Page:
Since I live on the road, I go to a LOT of churches other than the one that I am a member of.

The amounts and all have been pretty well covered here, and I really don’t have anything to add to that.

I would like to say that at a majority of the churches in my denomination, they only ask that you fill out the guest card (name, church you are a member of, your address, a few other things…takes about 2 minutes max) and drop that in the collection plate.

They don’t use it for marketing or anything, it’s mainly for their records, and all I ever get from them is a thank you note for visiting, it is never a problem.

Just another take on this, is all.

BTW, Walrus, I don’t blame you for walking out in disgust. I’d of done the same!! :mad:

If I had a willingness to pay of $10 or more for a chruch visit. I would go to church and probably not be an atheist. Of course since I am an economist I would probably free ride and don’t give anything at all and get all of the consumer surplus. :wink:

I suppose in a way that it is logical that a religious person be quite happy to pay to do something they enjoy the same way I would pay $10 to go and see a movie.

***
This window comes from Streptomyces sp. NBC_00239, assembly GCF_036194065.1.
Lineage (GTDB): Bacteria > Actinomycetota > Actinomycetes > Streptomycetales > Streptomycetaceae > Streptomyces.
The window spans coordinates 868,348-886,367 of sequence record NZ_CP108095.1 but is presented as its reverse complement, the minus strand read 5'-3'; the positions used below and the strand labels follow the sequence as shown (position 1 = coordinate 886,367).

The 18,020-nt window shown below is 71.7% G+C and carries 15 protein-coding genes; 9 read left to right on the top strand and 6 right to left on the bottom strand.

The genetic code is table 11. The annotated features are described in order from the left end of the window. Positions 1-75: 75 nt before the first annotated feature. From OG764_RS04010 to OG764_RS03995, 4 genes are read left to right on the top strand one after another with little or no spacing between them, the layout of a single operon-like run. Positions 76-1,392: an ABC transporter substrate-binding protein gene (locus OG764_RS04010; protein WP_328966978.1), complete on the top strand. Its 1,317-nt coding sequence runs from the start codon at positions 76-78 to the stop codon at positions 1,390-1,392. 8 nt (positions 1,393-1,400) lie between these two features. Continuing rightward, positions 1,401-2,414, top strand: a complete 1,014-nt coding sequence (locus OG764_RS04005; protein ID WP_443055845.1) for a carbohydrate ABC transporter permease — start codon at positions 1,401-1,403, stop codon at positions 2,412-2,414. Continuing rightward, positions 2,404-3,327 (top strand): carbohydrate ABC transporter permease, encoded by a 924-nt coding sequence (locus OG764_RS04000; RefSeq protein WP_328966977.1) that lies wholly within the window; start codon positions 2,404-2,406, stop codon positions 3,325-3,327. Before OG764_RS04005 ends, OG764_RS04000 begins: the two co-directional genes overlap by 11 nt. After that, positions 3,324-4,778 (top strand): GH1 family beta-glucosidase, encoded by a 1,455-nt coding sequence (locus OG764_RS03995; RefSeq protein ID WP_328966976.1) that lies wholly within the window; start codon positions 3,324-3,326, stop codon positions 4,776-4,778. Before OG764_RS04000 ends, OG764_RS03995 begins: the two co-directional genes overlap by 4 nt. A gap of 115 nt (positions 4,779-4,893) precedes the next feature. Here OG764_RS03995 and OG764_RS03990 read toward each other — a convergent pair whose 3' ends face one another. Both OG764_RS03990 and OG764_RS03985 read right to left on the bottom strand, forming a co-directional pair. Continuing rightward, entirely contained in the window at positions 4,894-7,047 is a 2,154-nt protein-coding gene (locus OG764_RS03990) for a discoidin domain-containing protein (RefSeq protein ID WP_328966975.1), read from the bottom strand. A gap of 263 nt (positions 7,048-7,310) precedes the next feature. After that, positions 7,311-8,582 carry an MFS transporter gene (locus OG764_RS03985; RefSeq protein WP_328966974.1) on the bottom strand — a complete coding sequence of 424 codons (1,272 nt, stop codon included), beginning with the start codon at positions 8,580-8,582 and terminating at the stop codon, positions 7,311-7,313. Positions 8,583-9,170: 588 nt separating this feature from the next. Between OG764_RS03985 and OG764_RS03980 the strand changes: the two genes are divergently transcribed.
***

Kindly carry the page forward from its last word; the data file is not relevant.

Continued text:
I give to my old church if I’m visiting (it’s in California and I’m in Ohio). I might givey $10-$20, or sometimes nothing if I don’t have cash. It’s not important, it’s not like they have a cover charge.

At my old church in Cape Town, the service leader would explicitly say “This is for church members - please don’t feel you have to contribute if you’re visiting” before the collection was taken.

At my current church, thre is no collection during services - members are encouraged to pledge by standing order, and there is a collection box by the entrance for those who prefer/are only able to give on a week by week basis.

Both these approaches send the right message (I think) to visitors - that the message we bring is that of a free gift, and that supporting the work of the church is the responsibility of those who have chosen to follow its teachings.

Not to comment on what happened after this event, but just to tell a story - the African woman who works for my mum back home told that they collect the offering at her church in a similar way, except that it forms part of a several hours long worship service with each member making thier way to the front to place their offering in the basket while the band play and the people clap and cheer - a real carnival/celebration atmosphere. She said that she would break her offering up into small change so that she could make several trips to the front!! :wally (meant affectionately - she’s worked for the family for 15 years or more and is almost an adopted aunt)